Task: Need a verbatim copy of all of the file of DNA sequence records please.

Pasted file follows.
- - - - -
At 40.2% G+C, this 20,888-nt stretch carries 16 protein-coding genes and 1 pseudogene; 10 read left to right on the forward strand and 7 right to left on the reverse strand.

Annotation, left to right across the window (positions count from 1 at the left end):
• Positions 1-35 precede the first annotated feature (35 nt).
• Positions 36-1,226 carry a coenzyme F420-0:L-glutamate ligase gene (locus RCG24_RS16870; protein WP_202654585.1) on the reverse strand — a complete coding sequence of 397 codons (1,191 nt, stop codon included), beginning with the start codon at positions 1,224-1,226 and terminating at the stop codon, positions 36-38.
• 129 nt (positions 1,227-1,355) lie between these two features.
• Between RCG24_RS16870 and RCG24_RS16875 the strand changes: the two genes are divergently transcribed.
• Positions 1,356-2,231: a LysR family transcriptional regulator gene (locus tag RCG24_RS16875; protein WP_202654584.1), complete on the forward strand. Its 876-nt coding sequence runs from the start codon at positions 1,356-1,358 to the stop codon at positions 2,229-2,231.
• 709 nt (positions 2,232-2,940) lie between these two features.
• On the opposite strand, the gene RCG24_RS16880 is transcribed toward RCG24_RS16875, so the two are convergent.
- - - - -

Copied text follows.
At 40.2% G+C, this 20,888-nt stretch carries 16 protein-coding genes and 1 pseudogene; 10 read left to right on the forward strand and 7 right to left on the reverse strand.

Annotation, left to right across the window (positions count from 1 at the left end):
• Positions 1-35 precede the first annotated feature (35 nt).
• Positions 36-1,226 carry a coenzyme F420-0:L-glutamate ligase gene (locus RCG24_RS16870; protein WP_202654585.1) on the reverse strand — a complete coding sequence of 397 codons (1,191 nt, stop codon included), beginning with the start codon at positions 1,224-1,226 and terminating at the stop codon, positions 36-38.
• 129 nt (positions 1,227-1,355) lie between these two features.
• Between RCG24_RS16870 and RCG24_RS16875 the strand changes: the two genes are divergently transcribed.
• Positions 1,356-2,231: a LysR family transcriptional regulator gene (locus tag RCG24_RS16875; protein WP_202654584.1), complete on the forward strand. Its 876-nt coding sequence runs from the start codon at positions 1,356-1,358 to the stop codon at positions 2,229-2,231.
• 709 nt (positions 2,232-2,940) lie between these two features.
• On the opposite strand, the gene RCG24_RS16880 is transcribed toward RCG24_RS16875, so the two are convergent.